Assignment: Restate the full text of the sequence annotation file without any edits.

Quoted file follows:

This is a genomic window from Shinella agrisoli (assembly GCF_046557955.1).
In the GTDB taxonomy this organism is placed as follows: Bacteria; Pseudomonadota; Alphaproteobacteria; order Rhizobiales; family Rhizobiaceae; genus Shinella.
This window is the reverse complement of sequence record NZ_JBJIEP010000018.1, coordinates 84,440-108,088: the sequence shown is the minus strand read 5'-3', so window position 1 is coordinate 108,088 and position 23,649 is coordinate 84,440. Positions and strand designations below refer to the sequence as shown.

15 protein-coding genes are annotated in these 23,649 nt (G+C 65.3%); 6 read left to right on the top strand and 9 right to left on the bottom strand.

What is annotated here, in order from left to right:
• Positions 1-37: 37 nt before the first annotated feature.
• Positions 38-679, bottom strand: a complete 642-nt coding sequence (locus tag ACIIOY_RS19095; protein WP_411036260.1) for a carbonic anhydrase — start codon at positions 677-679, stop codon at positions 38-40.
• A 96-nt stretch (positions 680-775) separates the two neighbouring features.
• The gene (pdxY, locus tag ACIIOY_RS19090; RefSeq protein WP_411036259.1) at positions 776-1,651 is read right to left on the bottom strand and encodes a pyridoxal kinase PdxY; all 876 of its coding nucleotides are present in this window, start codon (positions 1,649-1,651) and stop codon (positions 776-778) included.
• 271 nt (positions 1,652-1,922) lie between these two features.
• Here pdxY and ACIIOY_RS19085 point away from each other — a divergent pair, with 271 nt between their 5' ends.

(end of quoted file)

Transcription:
This is a genomic window from Shinella agrisoli (assembly GCF_046557955.1).
In the GTDB taxonomy this organism is placed as follows: Bacteria; Pseudomonadota; Alphaproteobacteria; order Rhizobiales; family Rhizobiaceae; genus Shinella.
This window is the reverse complement of sequence record NZ_JBJIEP010000018.1, coordinates 84,440-108,088: the sequence shown is the minus strand read 5'-3', so window position 1 is coordinate 108,088 and position 23,649 is coordinate 84,440. Positions and strand designations below refer to the sequence as shown.

15 protein-coding genes are annotated in these 23,649 nt (G+C 65.3%); 6 read left to right on the top strand and 9 right to left on the bottom strand.

What is annotated here, in order from left to right:
• Positions 1-37: 37 nt before the first annotated feature.
• Positions 38-679, bottom strand: a complete 642-nt coding sequence (locus tag ACIIOY_RS19095; protein WP_411036260.1) for a carbonic anhydrase — start codon at positions 677-679, stop codon at positions 38-40.
• A 96-nt stretch (positions 680-775) separates the two neighbouring features.
• The gene (pdxY, locus tag ACIIOY_RS19090; RefSeq protein WP_411036259.1) at positions 776-1,651 is read right to left on the bottom strand and encodes a pyridoxal kinase PdxY; all 876 of its coding nucleotides are present in this window, start codon (positions 1,649-1,651) and stop codon (positions 776-778) included.
• 271 nt (positions 1,652-1,922) lie between these two features.
• Here pdxY and ACIIOY_RS19085 point away from each other — a divergent pair, with 271 nt between their 5' ends.